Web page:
In the end, not only did the congress approve the adoption of the new format by a 70-30 per cent vote, but it also adopted another proposal to allow the party leaders to name the members of a committee that would pick the candidates for the at-large legislative seats - a practice that would further increase Tsai's power.
The ruckus exposed the infightings and power struggles among the higher echelons of the pro-independence party, which were once handled privately.
'With the 2012 presidential election to be held in just a year's time, infighting and power struggles within the DPP will become more severe,' said George Tsai Wei, political science professor at Chinese Cultural University in Taipei.
'Bigwigs like Lu, Su and former premier Frank Hsieh Chang-ting, as well as Tsai Ing-wen are fighting to win the party nomination to run for the presidency.'
Shortly after the congress, many DPP local committees received calls of protest from members, with some saying they would quit the party.
'They said it was pointless to join the party now that members had been deprived of the rights to vote in primaries,' said Chuang Jui-hsiung, director of the DPP Taipei City Committee.
In 2008, with Tsai Ing-wen at the helm, there were still 484,889 members, but only 160,000 members paid their annual dues last year. As of the end of January, only 30,000-40,000 members had paid dues this year.
'The loss of members will have serious repercussions for the DPP when it is facing legislative elections at the end of this year and the presidential election in March next year,' said former DPP caucus whip Chai Trong-rong said.
At a 'loyal members to save Taiwan' meeting - jointly organised by such veteran leaders as You Ching, Chai, Parris Chang, Chang Kuei-mu, Wang Hsien-chi and Huang Ching-lin - some participants began circulating a letter calling for Tsai Ing-wen's resignation over the massive loss of members.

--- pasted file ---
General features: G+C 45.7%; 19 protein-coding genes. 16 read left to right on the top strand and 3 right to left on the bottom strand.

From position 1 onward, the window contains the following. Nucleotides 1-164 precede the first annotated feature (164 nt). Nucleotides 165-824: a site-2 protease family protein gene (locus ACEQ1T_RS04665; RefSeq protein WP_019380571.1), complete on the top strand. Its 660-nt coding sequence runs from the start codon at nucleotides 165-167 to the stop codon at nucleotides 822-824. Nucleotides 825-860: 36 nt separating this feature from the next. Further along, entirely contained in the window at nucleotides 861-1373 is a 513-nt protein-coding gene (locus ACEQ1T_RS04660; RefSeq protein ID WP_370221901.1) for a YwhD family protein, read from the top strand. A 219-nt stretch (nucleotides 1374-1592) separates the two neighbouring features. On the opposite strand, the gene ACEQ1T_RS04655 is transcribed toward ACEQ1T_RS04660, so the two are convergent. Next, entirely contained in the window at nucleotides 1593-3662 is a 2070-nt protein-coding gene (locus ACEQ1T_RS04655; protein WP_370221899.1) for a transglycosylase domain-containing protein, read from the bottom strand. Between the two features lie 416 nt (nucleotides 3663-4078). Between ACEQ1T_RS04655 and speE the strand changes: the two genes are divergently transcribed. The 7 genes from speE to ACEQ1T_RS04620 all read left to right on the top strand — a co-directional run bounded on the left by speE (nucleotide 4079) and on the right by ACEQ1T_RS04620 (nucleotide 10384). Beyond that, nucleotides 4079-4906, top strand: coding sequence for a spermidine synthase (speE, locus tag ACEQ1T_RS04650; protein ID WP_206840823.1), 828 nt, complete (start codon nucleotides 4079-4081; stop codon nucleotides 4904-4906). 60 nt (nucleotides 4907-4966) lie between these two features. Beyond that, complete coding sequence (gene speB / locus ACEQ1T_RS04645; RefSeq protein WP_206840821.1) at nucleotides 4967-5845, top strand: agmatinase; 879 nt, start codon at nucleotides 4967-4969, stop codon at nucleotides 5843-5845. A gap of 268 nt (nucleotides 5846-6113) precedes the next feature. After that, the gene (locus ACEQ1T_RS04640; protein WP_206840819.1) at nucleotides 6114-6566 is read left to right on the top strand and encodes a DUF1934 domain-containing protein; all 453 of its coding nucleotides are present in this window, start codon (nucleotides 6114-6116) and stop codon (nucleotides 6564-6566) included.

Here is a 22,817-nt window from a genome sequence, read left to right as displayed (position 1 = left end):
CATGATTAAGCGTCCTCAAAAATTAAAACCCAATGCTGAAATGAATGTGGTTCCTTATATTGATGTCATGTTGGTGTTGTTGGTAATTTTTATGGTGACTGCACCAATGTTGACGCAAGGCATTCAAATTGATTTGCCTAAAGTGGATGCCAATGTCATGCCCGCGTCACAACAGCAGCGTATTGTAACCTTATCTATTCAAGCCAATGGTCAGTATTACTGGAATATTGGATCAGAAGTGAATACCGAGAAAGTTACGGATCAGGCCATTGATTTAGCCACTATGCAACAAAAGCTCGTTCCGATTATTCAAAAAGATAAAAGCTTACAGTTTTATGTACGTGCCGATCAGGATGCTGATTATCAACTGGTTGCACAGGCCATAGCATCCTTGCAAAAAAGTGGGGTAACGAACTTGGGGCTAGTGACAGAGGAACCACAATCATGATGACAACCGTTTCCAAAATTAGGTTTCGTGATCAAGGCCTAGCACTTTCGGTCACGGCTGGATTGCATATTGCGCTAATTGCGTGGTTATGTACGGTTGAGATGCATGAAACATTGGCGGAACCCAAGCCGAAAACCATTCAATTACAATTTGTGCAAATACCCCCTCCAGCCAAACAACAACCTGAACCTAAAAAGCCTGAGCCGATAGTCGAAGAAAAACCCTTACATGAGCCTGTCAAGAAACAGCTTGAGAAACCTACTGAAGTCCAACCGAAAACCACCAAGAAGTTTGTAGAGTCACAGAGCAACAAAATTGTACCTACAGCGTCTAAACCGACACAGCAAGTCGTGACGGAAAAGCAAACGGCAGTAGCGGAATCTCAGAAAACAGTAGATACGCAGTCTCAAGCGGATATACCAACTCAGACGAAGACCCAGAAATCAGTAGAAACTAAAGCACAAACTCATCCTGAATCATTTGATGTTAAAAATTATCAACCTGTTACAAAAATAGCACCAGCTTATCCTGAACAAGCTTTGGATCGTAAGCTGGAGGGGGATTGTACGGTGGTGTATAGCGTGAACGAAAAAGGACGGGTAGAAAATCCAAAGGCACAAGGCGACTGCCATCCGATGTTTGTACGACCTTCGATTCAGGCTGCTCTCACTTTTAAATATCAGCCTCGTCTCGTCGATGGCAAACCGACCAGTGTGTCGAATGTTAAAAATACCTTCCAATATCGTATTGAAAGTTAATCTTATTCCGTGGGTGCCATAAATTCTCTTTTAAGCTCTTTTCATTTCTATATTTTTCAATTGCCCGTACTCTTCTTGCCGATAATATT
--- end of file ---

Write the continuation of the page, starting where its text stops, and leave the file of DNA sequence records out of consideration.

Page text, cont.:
But party leaders fought back, saying there was no obvious loss of members, as the number - at 321,377 - remained more or less the same between this and last year.
'Delay in paying membership dues is not equal to a loss of members,' Tsai Ing-wen said. She also called for unity, saying it was highly important to fight against the Kuomintang and regain power.
Incumbent DPP caucus head Ker Chien-min reminded the elders of Tsai's efforts to keep the party from falling apart since the 2008 presidential election and restore the image of the DPP, which had become tainted by Chen's conviction for acts of corruption while he was president.
Su said although the loss of members was a problem the DPP must face, it was not fair to put sole blame on Tsai for the adoption of the new nomination format. 'After all, it was passed by the party congress, and not by the chairwoman herself,' he said.
Taiwanese media saw that comment as a gesture to mend fences with Tsai after Su ran for the mayoral post in Taipei in the five special municipality elections last year. That decision forced Tsai, who stood a better chance in the capital, to run for the mayoral post in New Taipei City, the former Taipei county, where Su had been magistrate. In the end, both Su and Tsai lost.
Hsieh, who teamed up with Su for an unsuccessful power bid in the 2008 presidential election, said it was up to Tsai to decide whether to run for president before he would announce his own decision.
News commentator Chu Chen-chieh said by befriending Tsai, Hsieh - whose is far less popular than the DPP chairwoman and Su - could hope to succeed Tsai as party leader once she quit to run for president.
'After all, Hsieh's faction is still politically influential, and Tsai might need support from Hsieh in running for president,' Chu said.
Political analyst Tang Hsiang-lung said campaigns by Lu and Hsieh, whose chances were not good, could even sabotage the party if it split into enough factions.
Just what the DPP, a house divided, doesn't need.